How Buenos Aires Deploys The Internet Of Things To Prevent Disaster

Nick Quin

In 2013, a catastrophic flood killed nearly 100 people in Buenos Aires. Citizens spent days wading through waist-high floodwaters. The city spent millions to restore order.

Rebuilding the city’s drainage infrastructure was not an option. An innovative solution was required. Utilizing Industry 4.0 technology, that solution was found: Buenos Aires would become a smart city.

This upgrade has since set a benchmark for innovative disaster management. By understanding it, we can prevent future disaster.

To understand this upgrade to the drainage of Buenos Aires, we must understand what caused the catastrophic 2013 floods. To understand the floods, we must examine the history of Buenos Aires. Buenos Aires was founded by the banks of The Rio de la Plata, in an area which sits above nine other rivers. Because of this extensive river network, over a million residents live in areas which are prone to flooding.

Despite this threat of flooding, Buenos Aires failed to update its aging drainage system. This was a result of the city’s paper-based bureaucracy. This legacy system led to slow maintenance, repeated blockages, and increasing development on floodplains.

Until 2013, citizens simply accepted this flooding as a fact of life. Following the disastrous floods, the city undertook a strategy of innovation. Rodrigo Silvosa, general director of Control Management for the Environment in Buenos Aires, accelerated the city’s partnership with our business. Together, they implemented an innovative solution.To mitigate future flooding, the city installed IoT-enabled sensors in over 30’000 storm drains. These measure the speed, level, and direction of water-flow within the drains. This data is then sent to their technology platform that generates a real-time map of potential blockages.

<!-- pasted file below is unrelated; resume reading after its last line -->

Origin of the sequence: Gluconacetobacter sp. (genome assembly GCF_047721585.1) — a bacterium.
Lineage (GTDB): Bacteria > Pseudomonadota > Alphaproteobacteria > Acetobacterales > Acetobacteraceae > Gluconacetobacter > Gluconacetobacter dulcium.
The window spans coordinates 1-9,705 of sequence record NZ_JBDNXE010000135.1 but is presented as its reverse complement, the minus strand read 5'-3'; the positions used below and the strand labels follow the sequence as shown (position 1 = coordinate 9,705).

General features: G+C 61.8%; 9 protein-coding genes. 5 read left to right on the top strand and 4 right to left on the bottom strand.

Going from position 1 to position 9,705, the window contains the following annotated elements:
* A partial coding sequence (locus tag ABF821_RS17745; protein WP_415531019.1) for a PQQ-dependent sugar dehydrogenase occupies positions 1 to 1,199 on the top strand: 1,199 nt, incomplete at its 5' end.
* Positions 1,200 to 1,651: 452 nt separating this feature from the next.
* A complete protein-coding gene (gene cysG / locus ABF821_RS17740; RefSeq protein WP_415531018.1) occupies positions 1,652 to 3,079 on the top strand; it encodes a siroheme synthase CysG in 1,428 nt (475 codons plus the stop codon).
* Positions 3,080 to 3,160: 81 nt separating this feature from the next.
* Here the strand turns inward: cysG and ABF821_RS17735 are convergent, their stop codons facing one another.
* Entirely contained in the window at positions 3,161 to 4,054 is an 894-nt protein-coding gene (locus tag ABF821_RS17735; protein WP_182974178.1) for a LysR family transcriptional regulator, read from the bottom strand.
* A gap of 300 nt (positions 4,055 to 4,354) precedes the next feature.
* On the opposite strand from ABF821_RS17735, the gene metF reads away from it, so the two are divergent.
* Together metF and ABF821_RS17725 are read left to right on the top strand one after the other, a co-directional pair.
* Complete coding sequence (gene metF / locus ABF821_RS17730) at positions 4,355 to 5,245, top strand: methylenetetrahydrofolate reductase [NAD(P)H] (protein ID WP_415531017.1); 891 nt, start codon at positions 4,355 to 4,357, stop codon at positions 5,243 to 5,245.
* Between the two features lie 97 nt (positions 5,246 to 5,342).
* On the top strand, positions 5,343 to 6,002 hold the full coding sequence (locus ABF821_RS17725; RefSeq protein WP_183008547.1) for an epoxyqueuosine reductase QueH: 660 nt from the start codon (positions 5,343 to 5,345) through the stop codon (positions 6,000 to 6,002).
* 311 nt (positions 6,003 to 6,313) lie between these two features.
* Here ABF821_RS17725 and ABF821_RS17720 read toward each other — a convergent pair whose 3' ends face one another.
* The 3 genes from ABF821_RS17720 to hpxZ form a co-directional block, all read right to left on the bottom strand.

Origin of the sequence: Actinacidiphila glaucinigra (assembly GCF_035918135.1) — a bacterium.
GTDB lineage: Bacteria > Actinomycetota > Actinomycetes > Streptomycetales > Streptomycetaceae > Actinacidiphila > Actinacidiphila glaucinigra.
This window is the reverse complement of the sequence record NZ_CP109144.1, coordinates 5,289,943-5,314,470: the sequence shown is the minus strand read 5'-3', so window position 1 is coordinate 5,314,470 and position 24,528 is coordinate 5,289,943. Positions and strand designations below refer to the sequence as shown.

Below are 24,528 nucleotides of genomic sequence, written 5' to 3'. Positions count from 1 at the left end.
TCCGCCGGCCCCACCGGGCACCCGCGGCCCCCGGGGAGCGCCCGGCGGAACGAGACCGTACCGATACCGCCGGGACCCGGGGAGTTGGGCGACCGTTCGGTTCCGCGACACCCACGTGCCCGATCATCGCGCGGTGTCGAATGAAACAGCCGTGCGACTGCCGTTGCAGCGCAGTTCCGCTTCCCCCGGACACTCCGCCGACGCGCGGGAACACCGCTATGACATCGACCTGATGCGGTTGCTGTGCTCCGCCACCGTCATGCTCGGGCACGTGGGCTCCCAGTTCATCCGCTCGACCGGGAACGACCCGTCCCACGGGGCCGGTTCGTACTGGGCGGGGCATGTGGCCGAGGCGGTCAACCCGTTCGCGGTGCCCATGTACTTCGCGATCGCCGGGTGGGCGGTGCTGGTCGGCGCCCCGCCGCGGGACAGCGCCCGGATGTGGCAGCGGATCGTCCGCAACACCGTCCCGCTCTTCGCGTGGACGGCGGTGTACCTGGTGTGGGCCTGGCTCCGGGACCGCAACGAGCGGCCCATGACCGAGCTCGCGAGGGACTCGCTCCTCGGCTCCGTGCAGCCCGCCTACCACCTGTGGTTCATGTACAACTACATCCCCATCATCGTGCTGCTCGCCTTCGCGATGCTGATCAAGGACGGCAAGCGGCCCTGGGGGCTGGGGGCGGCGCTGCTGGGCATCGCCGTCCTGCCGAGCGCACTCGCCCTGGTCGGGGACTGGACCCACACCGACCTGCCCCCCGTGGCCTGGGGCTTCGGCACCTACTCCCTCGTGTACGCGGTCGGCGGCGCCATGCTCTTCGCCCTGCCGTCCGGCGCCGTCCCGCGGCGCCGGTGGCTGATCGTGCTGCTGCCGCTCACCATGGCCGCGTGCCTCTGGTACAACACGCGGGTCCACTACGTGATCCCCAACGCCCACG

Prior to this, the city could not prepare maintenance crews in time to prevent catastrophe. Their paper-based system slowed down deployment times, delaying life-saving maintenance. Now, the network of sensors ensure the city only has to practice predictive maintenance at critical moments.

In addition to this, the city’s maintenance crews were once managed across multiple silos. This restricted their ability to assign commands quickly. Now, Buenos Aires can easily track and manage maintenance crews in real-time through their cloud-based system.

It was fortunate that these upgrades were carried out in 2013, as the city recorded some of the heaviest rainfall in its history in 2014. The severe storms of 2014 almost pushed Buenos Aires to the brink. Thankfully, the new system alerted the city to which sewers required attention. By deploying maintenance crews to these sewers through the cloud, the city was able to prevent flooding. These systems have seen the city through severe weather each year since.

If flood-prone cities do not upgrade their infrastructure, The World Bank forecasts that global flood losses will reach $1 trillion per year. As an advocate of smart cities with a desire to work with purpose, I’m proud to see SAP using innovation to change this forecast. By establishing systems like those in Buenos Aires, we can keep our cities safe in our increasingly unpredictable environment.

For more on smart cities, see Focus On Big Data Analysis To Make Public Service Helpful.


Nick Quin

About Nick Quin

Nick Quin is Regional Manager, Southern Region for SAP New Zealand based in Wellington. Nick has been involved in the transformation of organisations across Asia Pacific for over 25 years, with a passion for leading & developing teams, who are committed to deliver the business outcomes sought by our customers.